Veteran law enforcement officer running to unseat longtime Alameda County sheriff

An Alameda County sheriff's captain announced he's running for sheriff.

Capt. Michael Carroll has served 25-years in the sheriff's office and says there have been several controversies during his time there, including inmate suicides and charges of wrongdoing by deputies.

Carroll says he's running now because it's time to correct those problems.

"I am a leader that believes in real change, progressive change," he told KTVU on Monday. "I would like to reform the agency, I would like to restore public trust and I would like to reimagine law enforcement and how we show up in our communities. I believe in public service."

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Carroll added, "I believe in protecting the public, in public safety, and I also believe in collaborating. I believe we need to start to having true collaborative relationships and partnerships. I believe that we need to embrace the community."

Born and raised in San Francisco, Carroll says he has witnessed the "impacts of inequity" in the community. When he was accepted to UC Berkeley, Carroll says he didn't believe it at first - and drove to Sproul Hall, the administration building, to ask if the letter was legitimate and not a prank by his friends.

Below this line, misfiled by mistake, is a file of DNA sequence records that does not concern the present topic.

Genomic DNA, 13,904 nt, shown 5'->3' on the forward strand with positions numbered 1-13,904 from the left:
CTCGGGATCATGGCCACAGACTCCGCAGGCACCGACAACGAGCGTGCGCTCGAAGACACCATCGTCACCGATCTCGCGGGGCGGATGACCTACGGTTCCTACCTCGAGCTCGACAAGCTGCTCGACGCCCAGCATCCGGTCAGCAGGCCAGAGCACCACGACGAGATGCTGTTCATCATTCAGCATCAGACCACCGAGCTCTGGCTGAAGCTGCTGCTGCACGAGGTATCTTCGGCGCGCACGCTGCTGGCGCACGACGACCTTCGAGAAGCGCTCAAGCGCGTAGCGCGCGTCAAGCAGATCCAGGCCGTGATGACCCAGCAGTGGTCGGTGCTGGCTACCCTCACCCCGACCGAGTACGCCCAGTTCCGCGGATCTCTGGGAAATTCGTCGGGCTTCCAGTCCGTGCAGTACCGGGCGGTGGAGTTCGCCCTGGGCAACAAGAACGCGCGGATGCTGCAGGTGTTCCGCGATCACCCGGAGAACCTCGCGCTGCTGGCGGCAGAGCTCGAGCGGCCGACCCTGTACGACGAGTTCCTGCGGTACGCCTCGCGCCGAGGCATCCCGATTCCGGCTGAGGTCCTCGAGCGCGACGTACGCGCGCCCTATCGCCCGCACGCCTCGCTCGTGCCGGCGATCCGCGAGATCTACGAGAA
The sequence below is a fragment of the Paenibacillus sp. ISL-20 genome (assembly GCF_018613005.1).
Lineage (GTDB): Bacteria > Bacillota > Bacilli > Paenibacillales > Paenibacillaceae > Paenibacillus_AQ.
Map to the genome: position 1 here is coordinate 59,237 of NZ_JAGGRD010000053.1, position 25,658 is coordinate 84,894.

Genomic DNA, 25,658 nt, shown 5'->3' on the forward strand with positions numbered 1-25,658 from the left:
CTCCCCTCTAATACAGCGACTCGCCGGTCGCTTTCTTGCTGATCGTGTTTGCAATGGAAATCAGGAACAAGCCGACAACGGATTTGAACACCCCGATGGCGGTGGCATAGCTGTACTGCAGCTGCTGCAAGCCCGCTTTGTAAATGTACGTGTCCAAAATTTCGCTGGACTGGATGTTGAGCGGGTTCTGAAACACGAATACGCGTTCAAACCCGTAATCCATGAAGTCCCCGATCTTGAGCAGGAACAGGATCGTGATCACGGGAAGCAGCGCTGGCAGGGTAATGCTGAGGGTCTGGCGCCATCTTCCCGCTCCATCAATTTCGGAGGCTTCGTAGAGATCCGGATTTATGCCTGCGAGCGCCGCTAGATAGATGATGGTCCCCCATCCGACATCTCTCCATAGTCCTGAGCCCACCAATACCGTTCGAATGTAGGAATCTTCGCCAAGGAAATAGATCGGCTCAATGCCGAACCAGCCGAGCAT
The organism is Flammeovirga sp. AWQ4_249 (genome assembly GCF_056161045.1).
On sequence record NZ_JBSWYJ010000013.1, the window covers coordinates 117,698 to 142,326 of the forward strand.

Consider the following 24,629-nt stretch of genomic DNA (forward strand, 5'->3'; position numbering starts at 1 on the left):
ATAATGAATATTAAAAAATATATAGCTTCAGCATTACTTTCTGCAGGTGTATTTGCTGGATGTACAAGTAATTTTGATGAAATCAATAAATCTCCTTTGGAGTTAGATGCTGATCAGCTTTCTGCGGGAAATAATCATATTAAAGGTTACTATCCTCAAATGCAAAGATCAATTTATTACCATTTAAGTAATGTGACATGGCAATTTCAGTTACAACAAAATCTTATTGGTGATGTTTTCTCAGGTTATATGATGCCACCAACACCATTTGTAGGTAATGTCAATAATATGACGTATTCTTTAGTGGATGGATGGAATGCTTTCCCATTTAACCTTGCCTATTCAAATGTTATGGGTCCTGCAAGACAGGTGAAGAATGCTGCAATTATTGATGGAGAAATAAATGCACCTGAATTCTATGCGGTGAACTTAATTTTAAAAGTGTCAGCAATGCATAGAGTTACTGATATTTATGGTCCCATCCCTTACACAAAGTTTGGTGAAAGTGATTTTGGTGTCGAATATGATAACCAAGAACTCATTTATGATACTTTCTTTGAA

He worked his way up the ranks, from patrol deputy and sergeant, ssergeant in the street crimes/robbery unit to captain. 

He has taken part in the "Barber Shop" conversations at San Quentin Prison, the sheriff's Santa Rita Jail and elsewhere in the community, having conversations with Black inmates, police officers, prosecutors and others and discussing the impact law enforcement has had on them. 

Carroll said those forums were "conversations to provide resolutions." He's also created a "cultural diversity" course that helps deputies communicate with people of different cultural and ethnic backgrounds. He's invited members of the community, including religious leaders, to the sheriff's office to participate in exercises to broaden their perspective about law enforcement.

Carroll said he notified Ahern on Monday of his intention to run.

"We had a conversation in regards to it, and we're going to move forward," Carroll said. "He was very professional about it. Of course, it was disturbing news to know that someone internally is attempting to pursue your position, but he was cordial throughout the conversation."

If elected, Carroll would be the first African-American man to lead the Alameda County Sheriff's Office.

He is the second person to announce a bid for the seat.

JoAnn Walker, a police officer in San Francisco who lives in Hayward, announced in mid-January that she would run as a progressive ticket with Pamela Price, who is running against Nancy O'Malley to be District Attorney. 

Right now, it's not clear if the current sheriff, Greg Ahern, plans to run for re-election next year.

KTVU's Henry Lee and Lisa Fernandez contributed to this report. 

EDITOR'S NOTE: An earlier version of this story incorrectly identified JoAnn Walker as a sheriff's deputy.